Newton House

Joanna Davies, Tour Guide Joanna Davies Tour Guide
Fallow deer graze the valley in front of Newton House

To begin at the beginning …

Newton House sits at the heart of the Dinefwr estate.  The majestic house dominates the landscape.

First built in 1660, the house was home to the Rhys (or Rice) family for over three hundred years.  The family were descendants of the Lord Rhys, the powerful Prince of the Welsh Kingdom of Deheubarth, who ruled from the now ruined Dinefwr Castle.  Over the years the house had undergone various redesigns, the most notable in the 1850s when a Gothic façade, fashionable at the time, was added.  It is this façade that you see on the house today.  Luckily some of the original 17th century features survive, including the magnificent grand staircase and exceptional ornate ceilings.

Newton House takes its name from the ‘New Towne’ that was built for English settlers in the medieval period.  By the time Newton House was built the new town had long since disappeared, but as the house stood on the site of the new town, the family took inspiration from this in naming their house.  Four important paintings of the house and landscape welcome you in the main hall on your arrival.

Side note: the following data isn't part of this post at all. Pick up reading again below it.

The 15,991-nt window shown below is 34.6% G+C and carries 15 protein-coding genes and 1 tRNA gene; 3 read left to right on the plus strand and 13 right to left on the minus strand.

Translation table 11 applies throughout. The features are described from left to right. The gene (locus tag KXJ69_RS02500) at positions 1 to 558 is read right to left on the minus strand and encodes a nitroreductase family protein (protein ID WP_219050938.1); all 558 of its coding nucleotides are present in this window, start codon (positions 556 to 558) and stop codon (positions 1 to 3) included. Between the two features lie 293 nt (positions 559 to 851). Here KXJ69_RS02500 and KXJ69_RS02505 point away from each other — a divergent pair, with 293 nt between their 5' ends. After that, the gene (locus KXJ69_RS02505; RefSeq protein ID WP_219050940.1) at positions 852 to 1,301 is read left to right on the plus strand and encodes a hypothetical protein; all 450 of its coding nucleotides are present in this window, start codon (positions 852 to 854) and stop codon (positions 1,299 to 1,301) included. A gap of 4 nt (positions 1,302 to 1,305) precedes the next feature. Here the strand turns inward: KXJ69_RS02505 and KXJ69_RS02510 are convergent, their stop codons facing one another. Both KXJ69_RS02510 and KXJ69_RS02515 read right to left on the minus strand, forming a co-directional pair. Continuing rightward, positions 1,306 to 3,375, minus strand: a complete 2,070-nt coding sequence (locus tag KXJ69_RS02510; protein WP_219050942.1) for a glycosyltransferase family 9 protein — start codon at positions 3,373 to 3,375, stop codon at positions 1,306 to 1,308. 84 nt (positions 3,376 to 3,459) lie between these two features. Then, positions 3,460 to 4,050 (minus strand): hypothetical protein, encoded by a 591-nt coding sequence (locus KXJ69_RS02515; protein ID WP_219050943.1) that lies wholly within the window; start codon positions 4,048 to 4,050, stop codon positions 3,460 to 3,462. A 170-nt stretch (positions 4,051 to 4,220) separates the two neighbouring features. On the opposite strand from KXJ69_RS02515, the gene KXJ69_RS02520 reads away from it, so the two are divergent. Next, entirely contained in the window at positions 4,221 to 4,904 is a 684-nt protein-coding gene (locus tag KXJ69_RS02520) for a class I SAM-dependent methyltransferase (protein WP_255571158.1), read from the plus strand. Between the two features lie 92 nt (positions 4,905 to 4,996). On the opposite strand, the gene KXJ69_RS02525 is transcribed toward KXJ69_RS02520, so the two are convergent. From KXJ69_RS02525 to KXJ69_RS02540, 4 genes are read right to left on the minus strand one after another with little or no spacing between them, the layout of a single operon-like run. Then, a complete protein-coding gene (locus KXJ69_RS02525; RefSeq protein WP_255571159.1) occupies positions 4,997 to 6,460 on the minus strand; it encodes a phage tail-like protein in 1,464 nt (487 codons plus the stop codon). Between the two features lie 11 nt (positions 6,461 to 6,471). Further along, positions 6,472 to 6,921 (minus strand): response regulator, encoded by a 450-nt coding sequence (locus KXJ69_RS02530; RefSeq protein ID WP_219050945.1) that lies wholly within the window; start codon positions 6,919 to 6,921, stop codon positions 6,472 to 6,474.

The landscape around Newton House was originally formal gardens, but this all changed in the mid-1700s.  George and his wife Cecil (see the copy of Reynold’s portrait of her) were inspired by Lancelot Capability Brown to transform their formal gardens into a more naturalistic designed landscape.  Capability Brown visited in 1775 to give his stamp of approval on their designs and made some suggestions, although not all were taken on board.  If you look out the windows today, what you see is George and Cecil’s glorious vision.

A beautiful clear evening at the Dinefwr deer park
Fallow deer graze in the deer park as the sun shines through the overlooking trees
A beautiful clear evening at the Dinefwr deer park

The Rhys family faced huge financial challenges in the mid-20th century, with two lots of death duties.  To try and raise funds to keep the house, Richard, 9th Baron Dynevor established a creative programme of arts in the house supported by the Arts Council.  For a brief magical period in the 1960’s the house hosted prestigious exhibitions and performances including names like Cleo Lane.  This valiant attempt to bring a rich cultural programme to rural Wales ultimately failed, and by the mid-1970’s the house and grounds were sold.   

The National Trust saved the house from the brink in 1990, and have slowly brought it back to life.  We have just begun to revisit the 9th Baron’s arts-centred approach, we think he was on the right track, and we hope very much to honour his legacy.

So why not visit the Black Raven Gallery , a small contemporary curated art space, named after the Black Raven Press established by Lord Dynevor, or enjoy our second-hand books shop in the old kitchen, Y Gegin.  We love books!  On the first floor you’ll find the Reflections Room, with a collection of books that give depth and breadth to your visit (these books are not for sale).  Don’t forget to visit our shop which has books and gifts galore

In our café the ancient and very important veteran trees of Dinefwr are celebrated with weavings by Ritta Sinkonen Davies, they make a lovely back drop to lunch or a coffee.